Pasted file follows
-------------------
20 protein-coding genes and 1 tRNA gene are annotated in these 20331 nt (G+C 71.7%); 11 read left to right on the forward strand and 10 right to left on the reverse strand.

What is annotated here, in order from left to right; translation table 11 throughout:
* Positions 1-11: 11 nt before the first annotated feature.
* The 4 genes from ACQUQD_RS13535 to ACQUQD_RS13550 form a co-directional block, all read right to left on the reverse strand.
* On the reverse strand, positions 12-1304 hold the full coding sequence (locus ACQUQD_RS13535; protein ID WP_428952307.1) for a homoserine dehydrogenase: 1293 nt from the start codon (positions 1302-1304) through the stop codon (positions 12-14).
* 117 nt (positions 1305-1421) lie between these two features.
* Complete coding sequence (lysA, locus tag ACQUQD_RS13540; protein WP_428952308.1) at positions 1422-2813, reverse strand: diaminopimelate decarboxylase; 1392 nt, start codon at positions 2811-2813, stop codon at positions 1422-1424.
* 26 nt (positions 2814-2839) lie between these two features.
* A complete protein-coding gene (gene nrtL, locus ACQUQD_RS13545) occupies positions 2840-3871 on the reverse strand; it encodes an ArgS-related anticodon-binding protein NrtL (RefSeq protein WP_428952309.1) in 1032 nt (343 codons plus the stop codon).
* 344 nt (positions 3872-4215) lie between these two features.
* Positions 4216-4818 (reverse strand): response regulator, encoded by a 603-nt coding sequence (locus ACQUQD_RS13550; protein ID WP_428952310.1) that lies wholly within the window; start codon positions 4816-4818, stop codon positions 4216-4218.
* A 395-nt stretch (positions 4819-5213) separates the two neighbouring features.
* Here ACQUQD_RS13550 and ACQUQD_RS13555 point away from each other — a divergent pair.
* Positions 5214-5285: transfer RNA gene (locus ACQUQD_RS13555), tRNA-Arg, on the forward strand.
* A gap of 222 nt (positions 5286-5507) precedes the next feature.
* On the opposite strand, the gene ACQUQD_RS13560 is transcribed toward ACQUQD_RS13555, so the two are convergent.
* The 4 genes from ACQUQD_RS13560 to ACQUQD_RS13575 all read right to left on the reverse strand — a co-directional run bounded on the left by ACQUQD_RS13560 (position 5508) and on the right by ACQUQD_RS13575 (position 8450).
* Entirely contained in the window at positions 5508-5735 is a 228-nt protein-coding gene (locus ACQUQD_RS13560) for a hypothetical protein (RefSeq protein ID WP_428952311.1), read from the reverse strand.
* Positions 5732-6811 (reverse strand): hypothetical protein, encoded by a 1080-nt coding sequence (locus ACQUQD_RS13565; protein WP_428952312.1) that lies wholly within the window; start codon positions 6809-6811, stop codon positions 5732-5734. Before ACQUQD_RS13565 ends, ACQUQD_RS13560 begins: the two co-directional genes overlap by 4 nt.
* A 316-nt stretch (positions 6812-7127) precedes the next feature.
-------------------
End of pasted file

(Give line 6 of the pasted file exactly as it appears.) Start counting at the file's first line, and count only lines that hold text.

* 117 nt (positions 1305-1421) lie between these two features.